I find this kind of combat is good for use when doing instances where the storyline might be held up by the action or in mass battle situations where the very minute details of the overall scene might not really be that important.

The other end of the combat spectrum is not being afraid to give your PCs a challenge. Actually feeling like they might die in an encounter is key to character motivation, especially in a game setting like World of Darkness where combat is lethal – no magic potions here folks.

D&D Combat

Of course many systems have guidelines as to appropriate challenges dependant on level but don’t be afraid to shake things up. Just don’t make it a silly challenge just to make yourself feel powerful as a Games Master.

Don’t be afraid to let players come up with alternative ways of solving combat encounters as well. Monsters aren’t stupid (well, most of them) so if they come up with a clever way of twisting situations in their favour let them do it.

Death By Dice

In the right group don’t be afraid to kill your PCs. If they do something stupid – kill them, within the rules of course. If you have given them sufficient in-game warning and they still do something silly then they deserve to take the consequences of their actions.

Combat

An example of this was in a game of Dragon Age I was GMing. The players were hunting down these bandits who were using blasting powder to destroy key parts of the cities infrastructure.

They came upon these bandits shovelling a vast quantity of this power into pouches and in a prolonged fight one of the characters threw a fire bomb at a keg the stuff. He knew what would happen and as it landed it engulfed the player in flames destroying everything around it.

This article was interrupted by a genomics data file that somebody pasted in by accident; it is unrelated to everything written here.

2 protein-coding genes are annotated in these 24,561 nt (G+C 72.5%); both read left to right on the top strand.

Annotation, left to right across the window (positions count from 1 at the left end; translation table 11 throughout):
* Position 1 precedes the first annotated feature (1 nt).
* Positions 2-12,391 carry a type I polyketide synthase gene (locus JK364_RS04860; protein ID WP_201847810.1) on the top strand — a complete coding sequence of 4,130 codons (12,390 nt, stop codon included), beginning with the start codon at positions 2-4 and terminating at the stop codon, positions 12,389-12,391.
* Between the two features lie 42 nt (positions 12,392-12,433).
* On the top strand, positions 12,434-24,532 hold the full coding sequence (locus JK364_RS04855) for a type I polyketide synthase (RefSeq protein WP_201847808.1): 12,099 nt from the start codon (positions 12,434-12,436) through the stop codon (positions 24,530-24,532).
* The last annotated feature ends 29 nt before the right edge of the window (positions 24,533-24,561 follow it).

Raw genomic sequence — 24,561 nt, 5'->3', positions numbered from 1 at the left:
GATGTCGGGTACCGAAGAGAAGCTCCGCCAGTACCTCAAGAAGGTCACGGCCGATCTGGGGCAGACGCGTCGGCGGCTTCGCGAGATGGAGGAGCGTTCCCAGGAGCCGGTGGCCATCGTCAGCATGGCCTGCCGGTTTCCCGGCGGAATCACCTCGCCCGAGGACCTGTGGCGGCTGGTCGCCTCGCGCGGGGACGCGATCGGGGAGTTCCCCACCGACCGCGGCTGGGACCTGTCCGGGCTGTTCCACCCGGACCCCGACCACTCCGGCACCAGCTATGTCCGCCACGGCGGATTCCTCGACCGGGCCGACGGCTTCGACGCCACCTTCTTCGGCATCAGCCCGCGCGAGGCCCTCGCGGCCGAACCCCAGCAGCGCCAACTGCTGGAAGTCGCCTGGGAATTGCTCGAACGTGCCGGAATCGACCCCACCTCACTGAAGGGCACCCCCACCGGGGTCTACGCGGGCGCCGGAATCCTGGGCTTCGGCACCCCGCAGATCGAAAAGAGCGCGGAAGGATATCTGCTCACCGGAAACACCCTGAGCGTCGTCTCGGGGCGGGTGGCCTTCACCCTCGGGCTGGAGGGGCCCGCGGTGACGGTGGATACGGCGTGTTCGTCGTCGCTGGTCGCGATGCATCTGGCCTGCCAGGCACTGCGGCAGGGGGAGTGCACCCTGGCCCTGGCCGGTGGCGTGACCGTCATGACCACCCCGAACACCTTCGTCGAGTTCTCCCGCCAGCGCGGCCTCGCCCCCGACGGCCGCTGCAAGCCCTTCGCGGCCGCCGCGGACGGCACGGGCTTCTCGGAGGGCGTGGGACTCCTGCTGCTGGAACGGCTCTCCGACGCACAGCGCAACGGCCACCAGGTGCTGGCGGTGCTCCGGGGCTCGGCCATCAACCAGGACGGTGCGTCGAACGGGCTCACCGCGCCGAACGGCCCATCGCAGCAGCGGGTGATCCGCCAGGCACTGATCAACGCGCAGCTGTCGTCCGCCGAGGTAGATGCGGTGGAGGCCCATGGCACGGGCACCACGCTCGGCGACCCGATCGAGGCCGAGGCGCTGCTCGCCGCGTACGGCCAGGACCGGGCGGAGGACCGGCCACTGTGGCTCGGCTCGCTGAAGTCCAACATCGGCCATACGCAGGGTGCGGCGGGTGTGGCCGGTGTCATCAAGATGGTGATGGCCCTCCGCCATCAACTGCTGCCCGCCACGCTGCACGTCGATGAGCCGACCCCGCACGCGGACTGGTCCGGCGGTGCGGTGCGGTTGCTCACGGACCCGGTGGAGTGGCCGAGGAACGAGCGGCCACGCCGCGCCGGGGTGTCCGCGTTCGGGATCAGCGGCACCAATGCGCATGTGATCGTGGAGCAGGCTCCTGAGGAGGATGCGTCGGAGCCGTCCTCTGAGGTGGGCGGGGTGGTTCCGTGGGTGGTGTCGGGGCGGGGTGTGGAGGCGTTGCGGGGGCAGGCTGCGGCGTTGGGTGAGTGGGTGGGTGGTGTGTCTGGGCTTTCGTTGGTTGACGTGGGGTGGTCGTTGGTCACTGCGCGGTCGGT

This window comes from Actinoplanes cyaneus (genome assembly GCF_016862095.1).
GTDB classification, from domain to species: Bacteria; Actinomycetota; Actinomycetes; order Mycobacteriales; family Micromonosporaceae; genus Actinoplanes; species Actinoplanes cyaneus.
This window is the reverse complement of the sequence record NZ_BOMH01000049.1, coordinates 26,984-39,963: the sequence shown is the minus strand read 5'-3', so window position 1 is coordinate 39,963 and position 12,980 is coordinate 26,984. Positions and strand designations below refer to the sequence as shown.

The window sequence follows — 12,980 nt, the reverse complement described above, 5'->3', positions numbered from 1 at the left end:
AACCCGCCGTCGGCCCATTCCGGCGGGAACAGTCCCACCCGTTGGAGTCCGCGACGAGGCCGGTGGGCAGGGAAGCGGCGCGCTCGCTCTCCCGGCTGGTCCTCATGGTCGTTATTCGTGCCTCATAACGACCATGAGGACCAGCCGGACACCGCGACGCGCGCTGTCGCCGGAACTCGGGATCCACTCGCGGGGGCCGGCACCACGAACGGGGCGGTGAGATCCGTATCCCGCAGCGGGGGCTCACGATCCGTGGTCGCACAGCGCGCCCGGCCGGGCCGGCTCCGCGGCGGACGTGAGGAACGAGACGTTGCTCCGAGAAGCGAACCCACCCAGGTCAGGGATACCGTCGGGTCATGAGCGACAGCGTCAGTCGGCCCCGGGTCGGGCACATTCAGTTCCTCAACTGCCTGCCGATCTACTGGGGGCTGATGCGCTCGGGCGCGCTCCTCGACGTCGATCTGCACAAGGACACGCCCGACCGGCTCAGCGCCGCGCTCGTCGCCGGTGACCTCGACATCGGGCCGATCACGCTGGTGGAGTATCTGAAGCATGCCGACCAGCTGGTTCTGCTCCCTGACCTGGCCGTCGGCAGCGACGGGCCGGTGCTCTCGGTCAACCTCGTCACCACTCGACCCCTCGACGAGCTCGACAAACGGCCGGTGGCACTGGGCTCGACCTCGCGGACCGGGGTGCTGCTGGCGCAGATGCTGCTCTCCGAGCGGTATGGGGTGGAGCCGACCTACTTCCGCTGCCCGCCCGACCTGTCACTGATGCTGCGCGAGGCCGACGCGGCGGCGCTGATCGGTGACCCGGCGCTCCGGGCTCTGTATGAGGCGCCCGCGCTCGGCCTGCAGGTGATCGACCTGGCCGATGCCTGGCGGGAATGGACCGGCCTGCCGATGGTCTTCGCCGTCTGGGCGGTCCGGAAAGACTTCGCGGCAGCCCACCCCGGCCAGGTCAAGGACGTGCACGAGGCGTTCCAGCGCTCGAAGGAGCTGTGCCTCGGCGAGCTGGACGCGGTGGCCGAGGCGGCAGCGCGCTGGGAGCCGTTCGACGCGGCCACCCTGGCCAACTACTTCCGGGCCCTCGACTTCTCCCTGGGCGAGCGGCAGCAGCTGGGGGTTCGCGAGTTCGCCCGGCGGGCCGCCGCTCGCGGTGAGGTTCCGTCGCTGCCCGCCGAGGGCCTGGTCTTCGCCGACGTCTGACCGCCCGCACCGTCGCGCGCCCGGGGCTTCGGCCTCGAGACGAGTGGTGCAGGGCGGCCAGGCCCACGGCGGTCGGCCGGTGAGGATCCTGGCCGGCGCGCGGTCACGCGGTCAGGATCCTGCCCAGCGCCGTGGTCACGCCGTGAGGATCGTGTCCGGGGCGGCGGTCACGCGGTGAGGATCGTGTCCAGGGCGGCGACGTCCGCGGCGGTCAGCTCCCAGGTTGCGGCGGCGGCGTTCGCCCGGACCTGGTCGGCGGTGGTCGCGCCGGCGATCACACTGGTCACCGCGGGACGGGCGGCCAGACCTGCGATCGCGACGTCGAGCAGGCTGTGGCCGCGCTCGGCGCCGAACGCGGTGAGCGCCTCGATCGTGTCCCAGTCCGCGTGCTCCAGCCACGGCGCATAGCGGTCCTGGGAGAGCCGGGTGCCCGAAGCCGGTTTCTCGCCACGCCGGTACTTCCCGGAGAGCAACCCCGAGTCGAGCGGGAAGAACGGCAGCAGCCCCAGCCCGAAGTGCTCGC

Werewolf Death

Even after sufficient warning ‘in-game’ (I didn’t stop him from doing it etc) his character died, killing all of the other assailants AND another of the player characters too.

It was a shocking experience that the player STILL feels bad about to this day but if I’d held back I think I would have removed a sense of realism from the experience and the weight of choice.

Of course this isn’t going to be for every group. Just remember that when you’re battling monsters not everyone gets out alive.

Cooperative Storytelling & Player Agency

One of the most important lessons I’ve learned from being a Game Master is that you don’t have to have all of the answers. When crafting a world for a Fantasy adventure or playing out a mystery in our own world let the players influence some of the background.

Fantasy World #1

A key example of this happened in a story where someone asked about a long forgotten war between Dwarves and another race. Well, one of the player characters in the game was a Dwarf so instead of me telling the story to them I just let him do it.

You might think that this defeats the object of me being there at that point but it gave the character a wonderful moment to build on his race’s history and colour it with his own opinions. Of course another character might have a different point of view on what happened. It certainly created some interesting scenarios later down the line.